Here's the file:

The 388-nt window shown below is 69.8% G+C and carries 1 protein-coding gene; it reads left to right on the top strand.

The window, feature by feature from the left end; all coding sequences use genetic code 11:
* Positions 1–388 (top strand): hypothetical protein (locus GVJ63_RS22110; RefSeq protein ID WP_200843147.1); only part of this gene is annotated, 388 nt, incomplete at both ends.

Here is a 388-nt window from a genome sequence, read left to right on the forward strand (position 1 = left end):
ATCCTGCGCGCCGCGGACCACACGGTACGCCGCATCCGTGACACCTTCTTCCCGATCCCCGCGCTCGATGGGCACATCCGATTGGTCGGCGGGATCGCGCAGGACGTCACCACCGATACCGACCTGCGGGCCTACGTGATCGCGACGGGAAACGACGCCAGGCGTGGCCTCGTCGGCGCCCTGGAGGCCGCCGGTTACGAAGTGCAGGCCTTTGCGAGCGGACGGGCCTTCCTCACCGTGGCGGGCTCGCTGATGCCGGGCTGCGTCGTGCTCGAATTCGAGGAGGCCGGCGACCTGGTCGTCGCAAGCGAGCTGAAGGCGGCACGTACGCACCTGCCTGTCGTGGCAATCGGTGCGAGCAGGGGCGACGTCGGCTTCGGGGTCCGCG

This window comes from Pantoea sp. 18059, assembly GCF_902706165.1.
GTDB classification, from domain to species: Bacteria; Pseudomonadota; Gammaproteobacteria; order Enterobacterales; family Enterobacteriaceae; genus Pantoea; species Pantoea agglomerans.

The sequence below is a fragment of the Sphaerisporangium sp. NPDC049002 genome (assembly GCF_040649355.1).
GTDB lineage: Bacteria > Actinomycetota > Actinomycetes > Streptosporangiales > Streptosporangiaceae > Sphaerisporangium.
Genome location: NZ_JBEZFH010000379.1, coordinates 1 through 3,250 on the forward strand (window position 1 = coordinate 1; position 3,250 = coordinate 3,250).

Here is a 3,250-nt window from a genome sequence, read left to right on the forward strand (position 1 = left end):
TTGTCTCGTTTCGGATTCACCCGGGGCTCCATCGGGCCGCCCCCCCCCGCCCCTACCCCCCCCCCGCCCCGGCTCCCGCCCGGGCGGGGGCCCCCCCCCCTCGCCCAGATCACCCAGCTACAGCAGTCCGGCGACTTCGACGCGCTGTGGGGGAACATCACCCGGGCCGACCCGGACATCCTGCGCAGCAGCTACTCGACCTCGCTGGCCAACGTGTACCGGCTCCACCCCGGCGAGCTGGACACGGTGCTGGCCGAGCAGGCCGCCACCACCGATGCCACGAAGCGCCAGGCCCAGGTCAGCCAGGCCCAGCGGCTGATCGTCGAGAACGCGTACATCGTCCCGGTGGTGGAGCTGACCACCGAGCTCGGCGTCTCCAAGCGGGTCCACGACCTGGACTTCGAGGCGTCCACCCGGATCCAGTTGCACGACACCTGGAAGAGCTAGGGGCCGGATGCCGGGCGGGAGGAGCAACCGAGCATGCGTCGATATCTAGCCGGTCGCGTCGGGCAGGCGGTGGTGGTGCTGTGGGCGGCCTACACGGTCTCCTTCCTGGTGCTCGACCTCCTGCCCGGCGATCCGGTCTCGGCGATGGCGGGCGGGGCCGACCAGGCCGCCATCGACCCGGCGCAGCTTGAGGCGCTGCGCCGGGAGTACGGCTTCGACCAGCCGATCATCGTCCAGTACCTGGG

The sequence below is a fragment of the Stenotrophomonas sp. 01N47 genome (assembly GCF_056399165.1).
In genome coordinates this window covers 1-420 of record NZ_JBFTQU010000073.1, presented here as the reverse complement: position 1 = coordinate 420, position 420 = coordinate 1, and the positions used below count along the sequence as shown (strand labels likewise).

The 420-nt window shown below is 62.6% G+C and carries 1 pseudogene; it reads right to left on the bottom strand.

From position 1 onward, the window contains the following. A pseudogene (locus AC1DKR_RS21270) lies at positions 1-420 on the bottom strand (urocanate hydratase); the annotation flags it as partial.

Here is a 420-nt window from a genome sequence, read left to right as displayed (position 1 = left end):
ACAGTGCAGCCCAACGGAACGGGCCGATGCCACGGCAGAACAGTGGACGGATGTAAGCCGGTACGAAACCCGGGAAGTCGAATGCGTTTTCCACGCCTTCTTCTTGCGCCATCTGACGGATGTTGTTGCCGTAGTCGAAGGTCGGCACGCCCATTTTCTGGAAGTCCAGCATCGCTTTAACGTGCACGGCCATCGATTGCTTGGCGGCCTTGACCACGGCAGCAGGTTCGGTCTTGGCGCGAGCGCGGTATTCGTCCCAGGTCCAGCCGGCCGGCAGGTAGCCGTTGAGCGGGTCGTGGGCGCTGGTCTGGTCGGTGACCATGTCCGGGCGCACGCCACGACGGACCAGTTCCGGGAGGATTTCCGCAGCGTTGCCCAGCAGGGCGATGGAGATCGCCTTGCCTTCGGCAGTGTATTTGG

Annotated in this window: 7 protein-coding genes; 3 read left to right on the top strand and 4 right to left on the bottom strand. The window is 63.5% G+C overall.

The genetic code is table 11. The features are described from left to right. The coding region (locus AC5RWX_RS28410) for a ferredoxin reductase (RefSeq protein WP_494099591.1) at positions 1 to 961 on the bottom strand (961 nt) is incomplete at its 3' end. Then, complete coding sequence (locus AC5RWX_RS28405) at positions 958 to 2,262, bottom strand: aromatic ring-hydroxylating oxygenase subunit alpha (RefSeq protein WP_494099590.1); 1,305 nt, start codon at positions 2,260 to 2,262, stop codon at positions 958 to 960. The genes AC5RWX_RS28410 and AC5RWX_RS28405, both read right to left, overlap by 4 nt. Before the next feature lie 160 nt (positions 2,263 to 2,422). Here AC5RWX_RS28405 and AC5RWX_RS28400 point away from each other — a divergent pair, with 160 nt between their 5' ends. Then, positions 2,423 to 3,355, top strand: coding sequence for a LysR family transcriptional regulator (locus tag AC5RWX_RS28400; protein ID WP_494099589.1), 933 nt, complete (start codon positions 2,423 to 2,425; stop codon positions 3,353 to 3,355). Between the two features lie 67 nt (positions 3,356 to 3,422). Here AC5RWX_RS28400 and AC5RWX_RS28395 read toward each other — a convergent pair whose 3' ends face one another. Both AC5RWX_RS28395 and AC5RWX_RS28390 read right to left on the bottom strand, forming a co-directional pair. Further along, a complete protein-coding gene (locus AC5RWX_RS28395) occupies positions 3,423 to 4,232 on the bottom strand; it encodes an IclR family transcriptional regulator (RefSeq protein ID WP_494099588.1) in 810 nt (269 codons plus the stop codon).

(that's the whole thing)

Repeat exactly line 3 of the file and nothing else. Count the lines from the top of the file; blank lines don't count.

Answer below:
* Positions 1–388 (top strand): hypothetical protein (locus GVJ63_RS22110; RefSeq protein ID WP_200843147.1); only part of this gene is annotated, 388 nt, incomplete at both ends.